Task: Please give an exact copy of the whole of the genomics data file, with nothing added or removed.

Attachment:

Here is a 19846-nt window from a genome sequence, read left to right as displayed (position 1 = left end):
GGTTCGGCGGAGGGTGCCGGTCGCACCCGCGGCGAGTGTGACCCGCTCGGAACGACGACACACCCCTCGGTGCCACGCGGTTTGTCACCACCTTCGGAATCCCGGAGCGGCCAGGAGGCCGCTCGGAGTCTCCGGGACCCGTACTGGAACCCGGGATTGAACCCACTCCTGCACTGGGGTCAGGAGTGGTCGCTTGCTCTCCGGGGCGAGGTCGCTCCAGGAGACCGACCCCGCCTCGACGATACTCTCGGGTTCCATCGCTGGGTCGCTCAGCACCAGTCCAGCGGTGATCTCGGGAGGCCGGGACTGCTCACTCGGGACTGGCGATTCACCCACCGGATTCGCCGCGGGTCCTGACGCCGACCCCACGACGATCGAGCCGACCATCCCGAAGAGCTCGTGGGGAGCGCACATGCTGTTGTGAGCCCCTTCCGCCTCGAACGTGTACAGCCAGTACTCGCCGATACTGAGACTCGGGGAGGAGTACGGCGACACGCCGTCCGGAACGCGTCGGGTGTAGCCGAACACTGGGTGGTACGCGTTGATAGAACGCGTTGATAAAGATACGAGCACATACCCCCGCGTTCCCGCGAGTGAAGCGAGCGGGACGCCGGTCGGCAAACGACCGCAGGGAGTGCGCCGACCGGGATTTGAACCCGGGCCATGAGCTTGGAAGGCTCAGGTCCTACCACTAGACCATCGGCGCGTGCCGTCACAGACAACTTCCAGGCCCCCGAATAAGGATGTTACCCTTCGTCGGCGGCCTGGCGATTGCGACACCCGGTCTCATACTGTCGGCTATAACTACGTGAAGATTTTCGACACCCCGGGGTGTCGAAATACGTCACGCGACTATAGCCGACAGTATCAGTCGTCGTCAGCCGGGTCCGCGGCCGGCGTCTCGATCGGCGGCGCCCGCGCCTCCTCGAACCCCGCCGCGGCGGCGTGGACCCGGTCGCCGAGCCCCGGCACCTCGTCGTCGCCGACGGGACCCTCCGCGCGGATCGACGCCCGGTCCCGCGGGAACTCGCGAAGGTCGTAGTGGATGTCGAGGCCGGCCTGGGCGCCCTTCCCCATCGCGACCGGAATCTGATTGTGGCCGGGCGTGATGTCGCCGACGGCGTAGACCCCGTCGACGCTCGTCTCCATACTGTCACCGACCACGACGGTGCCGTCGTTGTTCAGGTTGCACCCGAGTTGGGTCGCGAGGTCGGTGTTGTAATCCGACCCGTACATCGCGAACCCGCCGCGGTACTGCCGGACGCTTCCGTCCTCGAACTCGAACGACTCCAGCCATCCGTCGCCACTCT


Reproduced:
Here is a 19846-nt window from a genome sequence, read left to right as displayed (position 1 = left end):
GGTTCGGCGGAGGGTGCCGGTCGCACCCGCGGCGAGTGTGACCCGCTCGGAACGACGACACACCCCTCGGTGCCACGCGGTTTGTCACCACCTTCGGAATCCCGGAGCGGCCAGGAGGCCGCTCGGAGTCTCCGGGACCCGTACTGGAACCCGGGATTGAACCCACTCCTGCACTGGGGTCAGGAGTGGTCGCTTGCTCTCCGGGGCGAGGTCGCTCCAGGAGACCGACCCCGCCTCGACGATACTCTCGGGTTCCATCGCTGGGTCGCTCAGCACCAGTCCAGCGGTGATCTCGGGAGGCCGGGACTGCTCACTCGGGACTGGCGATTCACCCACCGGATTCGCCGCGGGTCCTGACGCCGACCCCACGACGATCGAGCCGACCATCCCGAAGAGCTCGTGGGGAGCGCACATGCTGTTGTGAGCCCCTTCCGCCTCGAACGTGTACAGCCAGTACTCGCCGATACTGAGACTCGGGGAGGAGTACGGCGACACGCCGTCCGGAACGCGTCGGGTGTAGCCGAACACTGGGTGGTACGCGTTGATAGAACGCGTTGATAAAGATACGAGCACATACCCCCGCGTTCCCGCGAGTGAAGCGAGCGGGACGCCGGTCGGCAAACGACCGCAGGGAGTGCGCCGACCGGGATTTGAACCCGGGCCATGAGCTTGGAAGGCTCAGGTCCTACCACTAGACCATCGGCGCGTGCCGTCACAGACAACTTCCAGGCCCCCGAATAAGGATGTTACCCTTCGTCGGCGGCCTGGCGATTGCGACACCCGGTCTCATACTGTCGGCTATAACTACGTGAAGATTTTCGACACCCCGGGGTGTCGAAATACGTCACGCGACTATAGCCGACAGTATCAGTCGTCGTCAGCCGGGTCCGCGGCCGGCGTCTCGATCGGCGGCGCCCGCGCCTCCTCGAACCCCGCCGCGGCGGCGTGGACCCGGTCGCCGAGCCCCGGCACCTCGTCGTCGCCGACGGGACCCTCCGCGCGGATCGACGCCCGGTCCCGCGGGAACTCGCGAAGGTCGTAGTGGATGTCGAGGCCGGCCTGGGCGCCCTTCCCCATCGCGACCGGAATCTGATTGTGGCCGGGCGTGATGTCGCCGACGGCGTAGACCCCGTCGACGCTCGTCTCCATACTGTCACCGACCACGACGGTGCCGTCGTTGTTCAGGTTGCACCCGAGTTGGGTCGCGAGGTCGGTGTTGTAATCCGACCCGTACATCGCGAACCCGCCGCGGTACTGCCGGACGCTTCCGTCCTCGAACTCGAACGACTCCAGCCATCCGTCGCCACTCT